McBride 'taking advice' on suing state

2016-11-09 17:41
Ipid chief Robert McBride all smiles during his first visit back to Parliament since his suspension was lifted. (Paul Herman, News24)

Ipid chief Robert McBride all smiles during his first visit back to Parliament since his suspension was lifted. (Paul Herman, News24)

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Cape Town - Newly reinstated Independent Police Investigative Directorate (IPID) head Robert McBride says he is taking legal advice on whether he will sue the state and Police Minister Nathi Nhleko for malicious prosecution.

McBride made his first appearance before Parliament's portfolio committee on police since his suspension was lifted by the Constitutional Court in September.

He and his team were reporting to MPs on progress in implementing the Auditor-General's 2014/15 recommendations for the department.

After the meeting, McBride told journalists that he was considering a legal suit against the state.

"I'll be taking advice on that. It's not definite yet, but I will be taking advice," he said.

McBride said the possibility of a "political vendetta" against him would not stop him from getting on with his job of investigating corrupt police officials now that he was back on the job.

"It's irrelevant if there is [a political vendetta]. If it's there, I'll ignore it. I have work to do," he said.

"And a lot of the work we've done, the committee is reasonably happy with it. We need to do better and there is space for improvement."

Investigating senior Saps members

McBride was tight-lipped over the possibility of opening more cases against SAPS officials, but told News24 there were "quite a range" of investigations his department was looking into.

He wouldn't comment on a possible investigation into Hawks head Berning Ntlemeza, saying IPID did not discuss investigations they were undertaking.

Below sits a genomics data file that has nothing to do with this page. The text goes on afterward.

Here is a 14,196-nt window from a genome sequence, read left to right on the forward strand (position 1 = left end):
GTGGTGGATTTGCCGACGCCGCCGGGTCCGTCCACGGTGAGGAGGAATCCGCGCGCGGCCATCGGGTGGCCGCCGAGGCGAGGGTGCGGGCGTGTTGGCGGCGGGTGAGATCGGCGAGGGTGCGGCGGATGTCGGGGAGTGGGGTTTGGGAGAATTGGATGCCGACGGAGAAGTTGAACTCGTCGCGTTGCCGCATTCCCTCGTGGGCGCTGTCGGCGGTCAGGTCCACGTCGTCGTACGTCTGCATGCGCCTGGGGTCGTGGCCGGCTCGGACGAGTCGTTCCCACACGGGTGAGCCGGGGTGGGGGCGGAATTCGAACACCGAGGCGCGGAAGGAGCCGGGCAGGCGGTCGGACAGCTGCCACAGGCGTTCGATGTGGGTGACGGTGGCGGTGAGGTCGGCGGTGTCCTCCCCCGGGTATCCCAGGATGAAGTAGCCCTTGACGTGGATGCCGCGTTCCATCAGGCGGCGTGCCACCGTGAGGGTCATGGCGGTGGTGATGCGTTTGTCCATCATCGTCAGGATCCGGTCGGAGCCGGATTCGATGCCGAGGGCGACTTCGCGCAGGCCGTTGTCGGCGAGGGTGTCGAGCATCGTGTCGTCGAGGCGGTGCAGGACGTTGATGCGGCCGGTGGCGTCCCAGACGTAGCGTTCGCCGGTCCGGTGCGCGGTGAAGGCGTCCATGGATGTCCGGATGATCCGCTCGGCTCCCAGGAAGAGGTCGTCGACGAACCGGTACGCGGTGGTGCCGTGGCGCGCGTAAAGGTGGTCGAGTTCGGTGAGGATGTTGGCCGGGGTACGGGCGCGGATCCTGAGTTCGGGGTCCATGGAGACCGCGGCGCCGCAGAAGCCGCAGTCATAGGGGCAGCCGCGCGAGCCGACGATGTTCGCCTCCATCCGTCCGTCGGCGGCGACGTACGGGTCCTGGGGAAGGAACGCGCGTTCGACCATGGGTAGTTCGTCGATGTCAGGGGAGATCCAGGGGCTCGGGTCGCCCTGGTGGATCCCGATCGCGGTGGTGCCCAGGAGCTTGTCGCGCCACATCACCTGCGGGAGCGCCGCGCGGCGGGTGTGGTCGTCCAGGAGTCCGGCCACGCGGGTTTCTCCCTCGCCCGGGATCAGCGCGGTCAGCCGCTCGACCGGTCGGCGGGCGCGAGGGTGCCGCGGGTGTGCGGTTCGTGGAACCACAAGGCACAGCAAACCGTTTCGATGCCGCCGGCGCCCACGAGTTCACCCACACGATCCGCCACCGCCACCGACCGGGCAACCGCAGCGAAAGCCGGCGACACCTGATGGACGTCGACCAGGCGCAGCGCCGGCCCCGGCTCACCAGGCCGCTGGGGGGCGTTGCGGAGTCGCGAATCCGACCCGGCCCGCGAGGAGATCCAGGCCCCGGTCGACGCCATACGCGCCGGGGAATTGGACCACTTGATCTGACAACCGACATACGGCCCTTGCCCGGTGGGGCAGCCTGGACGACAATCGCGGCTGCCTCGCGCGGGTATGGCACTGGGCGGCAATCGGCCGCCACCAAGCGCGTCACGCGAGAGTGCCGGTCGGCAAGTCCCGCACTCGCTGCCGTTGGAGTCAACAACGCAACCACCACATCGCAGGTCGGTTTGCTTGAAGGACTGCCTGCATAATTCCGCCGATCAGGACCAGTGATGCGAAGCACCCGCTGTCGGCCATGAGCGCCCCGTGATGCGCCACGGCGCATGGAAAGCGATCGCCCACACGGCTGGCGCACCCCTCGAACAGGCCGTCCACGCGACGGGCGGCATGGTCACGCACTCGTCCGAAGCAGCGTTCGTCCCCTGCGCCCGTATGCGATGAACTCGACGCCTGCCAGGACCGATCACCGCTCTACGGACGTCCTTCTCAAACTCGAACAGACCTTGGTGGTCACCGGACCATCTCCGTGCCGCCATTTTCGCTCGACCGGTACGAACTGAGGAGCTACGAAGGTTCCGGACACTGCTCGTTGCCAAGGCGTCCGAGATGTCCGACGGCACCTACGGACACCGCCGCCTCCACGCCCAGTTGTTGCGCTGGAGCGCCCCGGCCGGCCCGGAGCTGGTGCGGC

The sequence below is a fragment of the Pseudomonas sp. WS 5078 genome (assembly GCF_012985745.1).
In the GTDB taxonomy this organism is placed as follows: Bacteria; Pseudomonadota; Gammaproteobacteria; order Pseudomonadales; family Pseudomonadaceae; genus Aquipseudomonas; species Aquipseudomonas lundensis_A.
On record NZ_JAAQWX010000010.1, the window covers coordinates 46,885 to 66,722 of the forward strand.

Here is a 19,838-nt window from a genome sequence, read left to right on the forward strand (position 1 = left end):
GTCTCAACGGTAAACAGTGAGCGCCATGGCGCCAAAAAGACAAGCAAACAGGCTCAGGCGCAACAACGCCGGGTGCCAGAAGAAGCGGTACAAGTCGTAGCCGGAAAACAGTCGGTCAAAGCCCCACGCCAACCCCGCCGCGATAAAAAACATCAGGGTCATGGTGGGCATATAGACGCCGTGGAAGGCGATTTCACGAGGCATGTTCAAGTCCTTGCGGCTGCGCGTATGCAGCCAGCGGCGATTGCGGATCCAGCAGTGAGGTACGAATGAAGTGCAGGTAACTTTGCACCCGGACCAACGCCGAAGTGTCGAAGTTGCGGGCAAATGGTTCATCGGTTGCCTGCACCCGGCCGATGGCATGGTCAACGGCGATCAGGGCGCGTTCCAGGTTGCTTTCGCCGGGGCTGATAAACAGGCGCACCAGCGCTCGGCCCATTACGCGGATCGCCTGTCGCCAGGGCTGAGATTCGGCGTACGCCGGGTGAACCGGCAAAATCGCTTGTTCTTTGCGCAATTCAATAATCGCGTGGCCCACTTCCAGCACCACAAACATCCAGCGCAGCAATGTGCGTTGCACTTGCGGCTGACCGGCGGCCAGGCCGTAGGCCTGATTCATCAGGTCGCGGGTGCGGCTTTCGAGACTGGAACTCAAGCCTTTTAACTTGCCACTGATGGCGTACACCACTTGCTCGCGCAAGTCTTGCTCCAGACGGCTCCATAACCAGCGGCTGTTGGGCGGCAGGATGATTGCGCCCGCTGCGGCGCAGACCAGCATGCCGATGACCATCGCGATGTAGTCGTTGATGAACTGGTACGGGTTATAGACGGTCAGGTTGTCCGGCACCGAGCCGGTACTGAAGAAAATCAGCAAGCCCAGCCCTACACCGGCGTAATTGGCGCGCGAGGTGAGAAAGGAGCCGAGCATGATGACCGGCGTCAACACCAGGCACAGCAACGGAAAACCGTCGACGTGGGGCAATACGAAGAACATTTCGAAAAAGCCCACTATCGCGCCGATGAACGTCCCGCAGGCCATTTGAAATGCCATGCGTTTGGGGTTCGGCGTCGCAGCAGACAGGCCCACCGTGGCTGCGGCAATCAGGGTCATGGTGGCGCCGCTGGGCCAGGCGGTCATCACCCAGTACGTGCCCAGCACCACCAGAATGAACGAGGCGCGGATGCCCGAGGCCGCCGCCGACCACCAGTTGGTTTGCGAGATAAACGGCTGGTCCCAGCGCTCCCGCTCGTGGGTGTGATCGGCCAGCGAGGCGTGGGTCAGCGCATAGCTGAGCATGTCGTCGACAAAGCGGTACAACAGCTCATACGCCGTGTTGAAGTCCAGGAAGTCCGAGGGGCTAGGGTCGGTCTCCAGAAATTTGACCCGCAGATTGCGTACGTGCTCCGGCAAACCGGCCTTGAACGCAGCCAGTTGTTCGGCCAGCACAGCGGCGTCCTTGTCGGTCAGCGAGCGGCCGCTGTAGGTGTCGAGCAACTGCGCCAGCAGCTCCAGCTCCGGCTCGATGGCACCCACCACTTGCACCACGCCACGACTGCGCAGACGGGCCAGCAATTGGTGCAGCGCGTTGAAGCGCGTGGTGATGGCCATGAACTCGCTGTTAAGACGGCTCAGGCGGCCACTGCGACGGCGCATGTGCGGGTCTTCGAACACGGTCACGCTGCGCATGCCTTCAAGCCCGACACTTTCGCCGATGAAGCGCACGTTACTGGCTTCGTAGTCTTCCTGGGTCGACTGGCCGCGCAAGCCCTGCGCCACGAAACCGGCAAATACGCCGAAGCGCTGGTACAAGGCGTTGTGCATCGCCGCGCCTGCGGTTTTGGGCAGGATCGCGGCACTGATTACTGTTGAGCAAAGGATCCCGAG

"We prefer to keep a low profile and let due process take its course."

McBride said systemic corruption from senior police officials was the biggest issue facing his department.

"We may be lacking in some capacity and experience, but we'll take advice from others willing to assist us.

"If we are able to deal with systemic corruption in Saps, it sends a message," he said.

"Most systemic corruption is carried out by senior members, and if we are able to get prosecutions, we'll have a trickle down effect in terms of ethics and integrity."

'We are stable, we have work to do'

McBride said the IPID Act did not have a ceiling, and he could investigate any official in any police department.

He also said the much talked about restructuring done by his predecessor was also being looked into, but he would wait for a report from the former executive director before deciding to halt it or not.

McBride returned to work on October 19 following a decision by the police committee not to institute disciplinary action against him.

A request had been submitted by Nhleko for Parliament to institute disciplinary action against McBride following September's Constitutional Court ruling that his suspension be declared invalid.

McBride added his only focus now was to continue working.

"We are stable, we were here before the committee and we are moving forward. We have work to do."

Read more on:    ipid  |  robert mcbride

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